Now, after all the years of this project, a story that reaches deep into American Imperial history and ends in what is now territory claimed by Canada in the north of my homeland.
In this telling, the Earth, who has been teaching us for 16 thousand years, not to mention our 11 years together here, gets to speak. She is, after all, our ancestor.
She is as white as an eagle̓s head. Note the bear faces on the cliffs, too.
In the syilx storyteller Mourning Dove’s account, this “mountain” lies at the centre of the world. The people of the Sinlahekin south of c̓up̓áq̓ and those to the east along the q̓awsitkʷ and up onto the plateau towards Nespelem and on to Inchelium and the drowned falls at Shonitku are those who live where they can see her, the white top of the world.
As an ancestor telling this story (which will take a few years), the Earth is not alone. I am telling it along with her, and so is the ancestor siwɬkʷ, very roughly translated into the modern English term “water.”
I was raised within this story by an ancestor known as sʔatqw=ɬp, what Don Gayton has called the tree at the heart of a people.
My mother tree from this family was at Blind Creek, in the trough of the nmɘlqaytkw. The flow lying against the western bank of the valley, this watering in the dry mountains, shows up strangely enough on settler maps as both “The Similkameen River” and (more accurately phonetically but with only an insulting, random meaning) the gold rush town of “Nighthawk” (after nmɘlqaytkʷ). The town lies on the flow’s bank as she curls through the northern part of the United States’ territorial claim on her story.
Among this tree and her sisters, my bones were formed by calcium from this flow —pumped into the water systems of a community of fruit orchards surrounded by mountains scoured night and day by wind. At the height of flood season, I pulled fish from the nozzles of the sprinklers in my father’s orchard. If that siwɬkʷ-in-a-jug was left to settle for a half hour, a jug of it back in the house deposited half of its volume in mud. The siwɬkʷ itself was still as brown as a newly-tilled field, though. You make strong bones from that. I am telling this story of bones, because in ̣1939, in Mission, in the “half breed reserve”, this British Columbia, a young German-speaking girl, Dorothy Anna Leipe, was nudged forward with a basket of raspberries by her mother. Money was short. The family was hungry. Out of pity, this five-year-old girl, who would 19 years later be my mother, received a taʕa̓nya for it, what my grandmother would have called a sockeye salmon. The gift-giver was a Sto:lo woman. The setting was a fish camp near a mission church set up by the renegade priest Charles Pandosy…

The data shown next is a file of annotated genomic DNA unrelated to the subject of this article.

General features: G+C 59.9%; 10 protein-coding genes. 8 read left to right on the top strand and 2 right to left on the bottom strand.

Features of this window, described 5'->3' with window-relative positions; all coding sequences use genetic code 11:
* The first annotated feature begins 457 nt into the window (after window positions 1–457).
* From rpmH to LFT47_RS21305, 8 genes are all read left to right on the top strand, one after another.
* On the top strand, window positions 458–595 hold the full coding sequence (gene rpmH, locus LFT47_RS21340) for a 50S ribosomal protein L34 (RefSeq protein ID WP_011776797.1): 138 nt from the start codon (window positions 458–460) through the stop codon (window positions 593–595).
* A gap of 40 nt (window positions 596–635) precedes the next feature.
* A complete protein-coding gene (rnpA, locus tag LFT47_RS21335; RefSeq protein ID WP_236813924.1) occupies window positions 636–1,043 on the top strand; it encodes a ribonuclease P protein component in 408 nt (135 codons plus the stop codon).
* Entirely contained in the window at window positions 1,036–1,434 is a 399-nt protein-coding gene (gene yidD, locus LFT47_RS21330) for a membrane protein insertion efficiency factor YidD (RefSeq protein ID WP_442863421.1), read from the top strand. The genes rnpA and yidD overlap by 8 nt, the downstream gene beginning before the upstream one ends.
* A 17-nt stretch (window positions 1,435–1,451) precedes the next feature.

Image courtesy of OMI – The Missionary Oblates of Mary Immaculate (https://www.omiworld.org).
…after he was exiled from Washington by both the US Army and the Catholic Church (quite the feat) and after he set up a colonial peace-making camp at L’Anse aux Sables on Kƛ̓usxənitkʷ (what contemporary maps show as “Okanagan Lake”). In Plateau Culture, a debt of a fish is a debt of water. It must be repaid. That is respect, in the shared giving my Secwepemcsin teacher Janice Frank led me to a quarter of a century ago in the Gold Rush camp, ̣100 Mile House.
That’s where we’ve come from and that’s where we’re going. I’m telling this story because of that debt and because this land made me to tell it. I’m telling it because it is time to be this land, as it has always been. And it is here, with the ancestors, that we begin.
Welcome to my home in the grass.